When I first started my container garden I pretty much just planted whatever seed that I could get my hands on. My experiences, both good and challenging, led me to come up with a few things that would be beneficial to know when starting your first container garden.
- Find Out Your Planting Hardiness Zone. – “USDA Plant Hardiness Zone is the standard by which gardeners and growers can determine which plants are most likely to thrive at a location. The map is based on the average annual minimum winter temperature, divided into 10-degree Fahrenheit zones.” On this site, I simply input my zip code and was told that I had an hardiness zone of 7.
- Experiment. Figure out which plants thrive in cool weather and which plants thrive in warm weather. If you purchase seeds, read the back of the packets for valuable information. Some packets will tell you how deep to sow your seeds, how far apart the seeds should be from one another, the sun requirements, and an average of how long it will take for your seeds to mature and be ready for harvest.
- Do Some Research. You aren’t the only person who has decided to start a container garden and you won’t be the last. I learn best with visuals and have subscribed to many different YouTube channels that offer gardening videos. I’ve noticed that whether others are gardening outdoors directly into the ground, or in containers, all information given can be of some use.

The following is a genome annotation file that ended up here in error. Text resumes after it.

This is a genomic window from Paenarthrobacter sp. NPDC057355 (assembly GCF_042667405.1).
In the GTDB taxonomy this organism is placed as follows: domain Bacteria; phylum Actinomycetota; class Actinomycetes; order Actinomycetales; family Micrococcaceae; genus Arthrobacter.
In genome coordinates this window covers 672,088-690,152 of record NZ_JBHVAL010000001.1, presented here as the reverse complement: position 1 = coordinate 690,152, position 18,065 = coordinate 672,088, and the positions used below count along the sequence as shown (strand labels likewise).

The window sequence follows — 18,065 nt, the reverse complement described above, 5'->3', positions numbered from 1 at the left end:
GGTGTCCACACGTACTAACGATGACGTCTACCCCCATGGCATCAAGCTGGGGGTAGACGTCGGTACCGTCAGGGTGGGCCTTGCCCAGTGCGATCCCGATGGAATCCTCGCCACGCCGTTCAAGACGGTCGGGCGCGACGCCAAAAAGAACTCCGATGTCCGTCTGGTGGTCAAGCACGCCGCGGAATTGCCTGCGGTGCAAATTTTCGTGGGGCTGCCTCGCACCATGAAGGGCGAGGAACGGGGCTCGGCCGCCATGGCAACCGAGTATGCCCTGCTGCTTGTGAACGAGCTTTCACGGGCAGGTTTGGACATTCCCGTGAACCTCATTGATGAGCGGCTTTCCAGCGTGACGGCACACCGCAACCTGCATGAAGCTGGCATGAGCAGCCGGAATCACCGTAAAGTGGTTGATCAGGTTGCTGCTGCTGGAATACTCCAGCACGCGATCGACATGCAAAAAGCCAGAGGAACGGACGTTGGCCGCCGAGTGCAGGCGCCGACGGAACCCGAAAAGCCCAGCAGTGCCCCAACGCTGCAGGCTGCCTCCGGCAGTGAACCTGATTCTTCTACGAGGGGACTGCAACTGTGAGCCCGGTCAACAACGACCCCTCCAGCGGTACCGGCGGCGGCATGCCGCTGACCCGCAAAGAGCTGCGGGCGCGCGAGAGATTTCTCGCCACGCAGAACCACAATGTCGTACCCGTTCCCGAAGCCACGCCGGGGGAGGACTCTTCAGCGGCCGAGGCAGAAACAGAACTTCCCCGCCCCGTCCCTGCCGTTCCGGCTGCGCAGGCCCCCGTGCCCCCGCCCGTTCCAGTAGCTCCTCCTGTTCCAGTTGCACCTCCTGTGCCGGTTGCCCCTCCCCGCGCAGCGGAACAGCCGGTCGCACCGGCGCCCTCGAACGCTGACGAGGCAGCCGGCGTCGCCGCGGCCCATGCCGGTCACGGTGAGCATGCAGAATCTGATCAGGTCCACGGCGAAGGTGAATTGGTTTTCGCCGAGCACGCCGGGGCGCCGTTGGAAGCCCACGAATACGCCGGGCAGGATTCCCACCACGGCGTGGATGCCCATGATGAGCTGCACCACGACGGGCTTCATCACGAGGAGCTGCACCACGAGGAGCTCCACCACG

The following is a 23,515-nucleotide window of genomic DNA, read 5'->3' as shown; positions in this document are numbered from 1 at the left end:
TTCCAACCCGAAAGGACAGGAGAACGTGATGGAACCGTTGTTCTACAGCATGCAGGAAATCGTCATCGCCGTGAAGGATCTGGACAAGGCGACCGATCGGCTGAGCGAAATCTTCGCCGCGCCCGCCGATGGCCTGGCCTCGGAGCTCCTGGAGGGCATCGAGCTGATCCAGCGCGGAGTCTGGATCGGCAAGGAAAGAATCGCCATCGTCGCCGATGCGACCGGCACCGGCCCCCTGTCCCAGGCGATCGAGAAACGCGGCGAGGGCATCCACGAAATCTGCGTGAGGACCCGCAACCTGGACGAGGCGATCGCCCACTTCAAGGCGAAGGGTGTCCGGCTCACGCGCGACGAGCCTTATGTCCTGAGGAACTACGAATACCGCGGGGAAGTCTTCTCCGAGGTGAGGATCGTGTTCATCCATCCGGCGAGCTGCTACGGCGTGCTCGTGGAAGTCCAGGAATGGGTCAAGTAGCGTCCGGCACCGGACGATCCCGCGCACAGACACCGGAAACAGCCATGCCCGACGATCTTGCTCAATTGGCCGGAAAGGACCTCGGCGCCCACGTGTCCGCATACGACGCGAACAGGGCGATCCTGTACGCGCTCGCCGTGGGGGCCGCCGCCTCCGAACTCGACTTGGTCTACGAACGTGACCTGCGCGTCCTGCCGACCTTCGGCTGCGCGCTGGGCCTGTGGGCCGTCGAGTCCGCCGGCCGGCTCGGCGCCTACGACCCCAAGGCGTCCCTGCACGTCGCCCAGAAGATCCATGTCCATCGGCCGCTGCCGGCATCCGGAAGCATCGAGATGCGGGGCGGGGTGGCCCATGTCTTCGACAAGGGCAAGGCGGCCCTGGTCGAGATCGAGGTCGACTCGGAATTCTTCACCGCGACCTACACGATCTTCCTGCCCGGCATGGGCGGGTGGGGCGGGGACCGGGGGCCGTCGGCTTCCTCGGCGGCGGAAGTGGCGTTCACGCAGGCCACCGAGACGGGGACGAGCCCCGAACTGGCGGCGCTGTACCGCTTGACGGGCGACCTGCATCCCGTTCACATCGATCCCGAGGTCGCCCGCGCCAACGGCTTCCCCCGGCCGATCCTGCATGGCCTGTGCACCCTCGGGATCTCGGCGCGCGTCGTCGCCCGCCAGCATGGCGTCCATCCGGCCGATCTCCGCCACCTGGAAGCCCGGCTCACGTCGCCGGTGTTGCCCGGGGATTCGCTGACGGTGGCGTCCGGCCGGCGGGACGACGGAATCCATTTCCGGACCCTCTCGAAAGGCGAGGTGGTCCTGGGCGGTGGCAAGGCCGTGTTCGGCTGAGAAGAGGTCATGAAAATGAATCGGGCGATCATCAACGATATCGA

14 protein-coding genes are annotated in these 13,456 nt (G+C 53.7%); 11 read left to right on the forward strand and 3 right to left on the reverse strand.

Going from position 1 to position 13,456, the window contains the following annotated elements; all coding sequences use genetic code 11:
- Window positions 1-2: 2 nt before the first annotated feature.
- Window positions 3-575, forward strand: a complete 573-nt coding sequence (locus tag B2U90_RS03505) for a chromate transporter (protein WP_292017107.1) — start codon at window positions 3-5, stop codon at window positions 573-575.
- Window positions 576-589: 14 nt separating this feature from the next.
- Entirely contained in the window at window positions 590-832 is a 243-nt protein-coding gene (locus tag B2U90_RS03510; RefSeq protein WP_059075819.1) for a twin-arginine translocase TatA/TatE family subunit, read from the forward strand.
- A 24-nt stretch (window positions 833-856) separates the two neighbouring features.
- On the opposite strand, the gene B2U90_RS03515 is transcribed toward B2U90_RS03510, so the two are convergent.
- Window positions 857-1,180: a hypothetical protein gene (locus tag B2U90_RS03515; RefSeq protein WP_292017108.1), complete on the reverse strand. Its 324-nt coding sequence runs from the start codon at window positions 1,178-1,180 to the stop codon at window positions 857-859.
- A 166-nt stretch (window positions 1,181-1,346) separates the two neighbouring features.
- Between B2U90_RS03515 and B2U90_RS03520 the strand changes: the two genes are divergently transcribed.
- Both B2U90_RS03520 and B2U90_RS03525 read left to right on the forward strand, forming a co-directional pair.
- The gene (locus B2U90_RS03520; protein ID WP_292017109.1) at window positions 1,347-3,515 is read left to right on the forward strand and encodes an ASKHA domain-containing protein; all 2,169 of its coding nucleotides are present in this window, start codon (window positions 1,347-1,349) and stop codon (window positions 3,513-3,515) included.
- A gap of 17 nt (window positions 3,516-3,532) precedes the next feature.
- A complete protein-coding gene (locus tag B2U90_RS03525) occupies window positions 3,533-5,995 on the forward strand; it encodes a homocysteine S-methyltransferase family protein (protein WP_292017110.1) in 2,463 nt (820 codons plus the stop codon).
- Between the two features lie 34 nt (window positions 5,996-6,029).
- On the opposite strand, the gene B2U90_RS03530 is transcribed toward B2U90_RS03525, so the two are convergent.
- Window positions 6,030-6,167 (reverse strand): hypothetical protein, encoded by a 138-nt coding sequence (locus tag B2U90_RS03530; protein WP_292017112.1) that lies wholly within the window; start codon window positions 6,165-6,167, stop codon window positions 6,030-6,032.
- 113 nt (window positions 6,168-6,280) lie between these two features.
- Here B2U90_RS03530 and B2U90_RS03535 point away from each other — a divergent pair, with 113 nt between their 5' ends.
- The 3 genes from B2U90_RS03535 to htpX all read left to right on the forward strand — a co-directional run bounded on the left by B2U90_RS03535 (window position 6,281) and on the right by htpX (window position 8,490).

- Get A Bang For Your Buck. When starting something new you never want to spend a ton of money upfront especially when you’re in the learning stages; it’ll be money down the drain. Think outside the box and head to your local discount store and purchase items that can be repurposed as something useful in your garden. I personally use large buckets as plant pots. I use 8 and 16-ounce plastic cups to grow my seedlings and to transplant up in. I use food storage containers to hold my transplants in. I have even used 12-inch wooden dowels to stake my tomato plants.
- Have Fun! As a beginning gardener you’ll have more challenges than successes but take it in stride and learn from them. I enjoy seeing what works and figuring out why something didn’t. I believe that as long as you have fun gardening, your passion for it will only get stronger turning your thumb a little bit greener.
Lets Talk: What have been your most challenge in developing your Container Garden/Outdoor Garden?
Thanks For Reading! ♥